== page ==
Acne Treatment, Acne Scars

How to get rid of acne

Acne is a common skin condition that can affect people of all ages at different times in their lives. Acne is caused by a variety of factors including overproduction of oil in the oil glands of the skin, bacterial infections of these glands and hormonal influences. Properly diagnosing the underlying cause of the breakouts can help get rid of acne long term. Often, stubborn acne breakouts can result from a combination of these factors.

To get rid of acne caused by overproduction of oil in the skin, often seen in teenagers or people with combination or oily skin, topical drying medications such as benzoyl peroxide or and use of a proper facial cleanser, such as Dr. Bussell’s Antibacterial Face Wash, which contains the drying agent salycilic acid, can help achieve clear skin.  For severe cases, stronger, prescription oral medications smay be considered by your doctor.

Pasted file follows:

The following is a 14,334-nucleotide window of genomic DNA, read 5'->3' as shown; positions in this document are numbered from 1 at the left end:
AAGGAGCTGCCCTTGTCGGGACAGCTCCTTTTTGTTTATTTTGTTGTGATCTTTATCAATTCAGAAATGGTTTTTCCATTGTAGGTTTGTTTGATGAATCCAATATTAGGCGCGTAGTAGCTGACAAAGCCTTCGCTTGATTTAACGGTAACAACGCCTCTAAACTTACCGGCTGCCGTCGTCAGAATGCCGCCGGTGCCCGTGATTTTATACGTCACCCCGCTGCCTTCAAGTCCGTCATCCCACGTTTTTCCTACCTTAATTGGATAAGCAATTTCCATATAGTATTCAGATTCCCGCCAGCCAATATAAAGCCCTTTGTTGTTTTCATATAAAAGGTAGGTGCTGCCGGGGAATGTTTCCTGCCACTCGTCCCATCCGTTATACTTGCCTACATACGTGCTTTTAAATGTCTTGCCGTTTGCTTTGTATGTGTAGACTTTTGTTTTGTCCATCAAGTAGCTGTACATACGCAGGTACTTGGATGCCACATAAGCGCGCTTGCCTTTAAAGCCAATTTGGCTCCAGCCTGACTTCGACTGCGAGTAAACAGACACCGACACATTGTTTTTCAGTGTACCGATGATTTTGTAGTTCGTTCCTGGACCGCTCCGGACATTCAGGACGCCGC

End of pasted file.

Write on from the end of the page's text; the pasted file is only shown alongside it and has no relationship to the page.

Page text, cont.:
An antibacterial wash also will keep the skin’s surface clean so that bacteria is less likely to enter the skin’s oil glands and cause infected pimples. Sometimes a dermatologist may prescribe oral antibiotics for the treatment of acne.

Hormonal changes in men and women during adolescence, menstruation, pregnancy or other stages in life can also result in acne breakouts. To get rid of acne due to hormonal changes, it is necessary to visit a dermatologist to discuss oral medication options that could be appropriate.

Home remedies

To minimize the bacterial component, you can try the following:

  • Change your pillow case frequently – turn your pillow case over after sleeping on one side.